Does Aikido's "Shu Ha Ri" Help With Presentations?
Recently, a presentation skills coaching client asked about Shu Ha Ri, the cycle of training used in the Japanese martial art of Aikido and sometimes applied to software development and used as a model for other learning.
As I understand it, here are the 3 stages of Shu Ha Ri:
Shu: This stage is for building the technical foundation by learning the kata or essential forms and drills - "the student should be working to copy the techniques as taught without modification and without yet attempting to make any effort to understand the rationale of the techniques of the school/teacher."
Ha: Now that "each technique is thoroughly learned and absorbed into the muscle memory," it is up to the student to "to reflect on the meaning and purpose of everything that s/he has learned and thus come to a deeper understanding of the art than pure repetitive practice can allow.... "
Ri: In this stage, the student becomes the practitioner and "must think originally and develop from background knowledge original thoughts about the art and test them against the reality of his or her background knowledge and conclusions as well as the demands of everyday life." (All quotes from Ron Fox, The Iaido Newsletter vol 7, no. 2 #54 http://www.aikidofaq.com/essays/tin/shuhari.html)
Applying Shu Ha Ri to Presentations
With some modifications and consideration, Shu Ha Ri can be applied to learning presentation skills.
When you are in the foundation-building stage of presentation skills, it is helpful to work with a coach or be mentored by an effective presenter as you focus on your goals:
·What would you like to look and sound like when you are present?
·What do "effective" and "confident" look like in your company or industry culture? For example, in some companies or industries, presenters are expected to have command of large amounts of data and be able to answer detailed technical questions, while in others, presenters are considered confident if they present without notes.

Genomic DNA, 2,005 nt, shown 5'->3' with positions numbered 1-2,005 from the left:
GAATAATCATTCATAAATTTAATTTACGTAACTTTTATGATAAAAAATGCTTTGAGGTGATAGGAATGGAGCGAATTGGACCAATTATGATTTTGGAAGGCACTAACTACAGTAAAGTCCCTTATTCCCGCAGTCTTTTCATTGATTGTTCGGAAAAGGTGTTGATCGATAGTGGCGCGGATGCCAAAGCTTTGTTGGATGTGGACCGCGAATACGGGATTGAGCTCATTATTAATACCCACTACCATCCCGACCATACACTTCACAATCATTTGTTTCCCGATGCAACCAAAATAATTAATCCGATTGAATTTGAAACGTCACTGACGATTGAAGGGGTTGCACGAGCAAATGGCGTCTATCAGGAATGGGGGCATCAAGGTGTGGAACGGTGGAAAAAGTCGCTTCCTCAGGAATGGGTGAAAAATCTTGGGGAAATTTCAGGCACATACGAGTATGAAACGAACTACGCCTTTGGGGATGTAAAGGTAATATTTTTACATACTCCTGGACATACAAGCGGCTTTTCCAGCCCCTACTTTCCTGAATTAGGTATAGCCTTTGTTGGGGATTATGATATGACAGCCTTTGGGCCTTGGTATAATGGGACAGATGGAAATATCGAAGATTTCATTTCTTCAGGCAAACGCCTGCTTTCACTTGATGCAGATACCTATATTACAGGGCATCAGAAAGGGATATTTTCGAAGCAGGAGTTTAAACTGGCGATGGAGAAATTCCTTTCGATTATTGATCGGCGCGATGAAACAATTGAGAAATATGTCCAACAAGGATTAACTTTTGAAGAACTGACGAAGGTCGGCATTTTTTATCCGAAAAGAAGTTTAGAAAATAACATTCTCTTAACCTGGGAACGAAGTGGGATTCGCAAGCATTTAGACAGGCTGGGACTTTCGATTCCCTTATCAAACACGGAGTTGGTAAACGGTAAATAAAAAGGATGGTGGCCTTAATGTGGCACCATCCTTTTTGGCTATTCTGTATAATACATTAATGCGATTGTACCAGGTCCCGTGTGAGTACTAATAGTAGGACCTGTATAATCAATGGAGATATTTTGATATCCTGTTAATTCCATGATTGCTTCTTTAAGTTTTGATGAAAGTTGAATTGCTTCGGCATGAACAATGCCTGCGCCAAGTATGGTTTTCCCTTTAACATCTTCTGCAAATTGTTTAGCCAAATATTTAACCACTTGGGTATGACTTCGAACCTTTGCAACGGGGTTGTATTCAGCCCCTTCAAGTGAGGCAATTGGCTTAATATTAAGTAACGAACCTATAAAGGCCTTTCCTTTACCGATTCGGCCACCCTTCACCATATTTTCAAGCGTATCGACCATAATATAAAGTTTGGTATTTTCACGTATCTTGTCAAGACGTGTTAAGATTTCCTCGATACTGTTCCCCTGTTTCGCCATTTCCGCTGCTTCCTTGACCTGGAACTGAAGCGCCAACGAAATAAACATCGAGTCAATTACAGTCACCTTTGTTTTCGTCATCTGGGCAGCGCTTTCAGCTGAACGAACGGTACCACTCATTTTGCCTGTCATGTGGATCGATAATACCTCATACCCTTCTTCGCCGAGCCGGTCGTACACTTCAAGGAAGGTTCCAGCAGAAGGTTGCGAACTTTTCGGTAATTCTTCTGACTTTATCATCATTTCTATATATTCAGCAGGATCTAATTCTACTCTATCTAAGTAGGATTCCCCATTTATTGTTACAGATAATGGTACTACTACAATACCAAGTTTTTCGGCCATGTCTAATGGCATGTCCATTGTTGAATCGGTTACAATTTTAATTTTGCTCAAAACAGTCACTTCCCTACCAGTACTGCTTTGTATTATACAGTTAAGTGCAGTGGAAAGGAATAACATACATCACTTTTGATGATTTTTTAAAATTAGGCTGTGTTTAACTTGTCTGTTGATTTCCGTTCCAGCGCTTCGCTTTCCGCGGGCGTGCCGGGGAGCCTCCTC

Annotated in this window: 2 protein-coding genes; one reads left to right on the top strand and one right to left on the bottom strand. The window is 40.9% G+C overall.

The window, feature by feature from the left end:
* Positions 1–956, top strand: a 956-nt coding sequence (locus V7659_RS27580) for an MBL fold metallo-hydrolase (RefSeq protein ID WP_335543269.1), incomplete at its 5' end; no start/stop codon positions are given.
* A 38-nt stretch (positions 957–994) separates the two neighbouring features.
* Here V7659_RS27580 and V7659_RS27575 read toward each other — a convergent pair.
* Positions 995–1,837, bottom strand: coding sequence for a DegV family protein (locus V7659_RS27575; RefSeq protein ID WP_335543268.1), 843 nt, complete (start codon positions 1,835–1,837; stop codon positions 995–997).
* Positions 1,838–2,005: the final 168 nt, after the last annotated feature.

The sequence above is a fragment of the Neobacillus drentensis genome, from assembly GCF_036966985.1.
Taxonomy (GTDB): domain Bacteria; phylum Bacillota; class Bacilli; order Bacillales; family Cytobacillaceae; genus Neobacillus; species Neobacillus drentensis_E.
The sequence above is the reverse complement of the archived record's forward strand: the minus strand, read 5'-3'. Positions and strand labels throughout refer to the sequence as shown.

·What would you expect the audience to do, be or know as a result of your presentation? (Do you want them to be informed, persuaded, entertained?)
Repetitions, drills and practice can help you to remember key elements of presentation skills, such as pausing and breathing at the end of a sentence rather than saying "um," or smiling and making eye contact with the audience.
Don't Get Stuck in Shu
However, as you are working with and learning from someone else, you have to be very careful not to just copy his or her presentation style exactly. It would be like wearing someone else's clothes - they may look great on the other person, but they won't quite fit you.
You have to be certain not to get stuck in the Shu stage and instead, move into the Ha stage where you analyze and understand why certain elements may or may not work for you and other people. For example, some people can look very comfortable moving around the stage with a handheld microphone while others would be better standing in one spot with a lavaliere microphone.
Each person has his or her unique presentation style or "voice" and while you can adapt techniques that you see other people using, you cannot completely copy anyone else's style. Watching yourself on video can help you analyze what works and what doesn't, as can working with your coach or mentor.
Arrive at Ri
The ultimate goal is to arrive at Ri, which Yukio Takamura described as "a state of execution that simply occurs after shu and ha have been internalized.... It is form without being conscious of form. It is intuitive expression of technique that is as efficient as the prearranged form but utterly spontaneous."
(Yukio Takamura, edited by Nanette Okura http://www.shinyokai.com/Essays_TeachingShuHaRi.htm)
Ri would mean when a presentation is seemingly effortless and you are comfortable with your content and truly in the moment connecting with and engaging the audience. Achieving Ri would mean that you are not worried about the technicalities and individual aspects of your presentation because you are relying on your training, practice and experience to allow you to create a coherent whole that makes sense to your audience.
Gilda Bonanno is a speaker, trainer and coach who helps people from all walks of life improve their communication and presentation skills. Copyright (c) 2012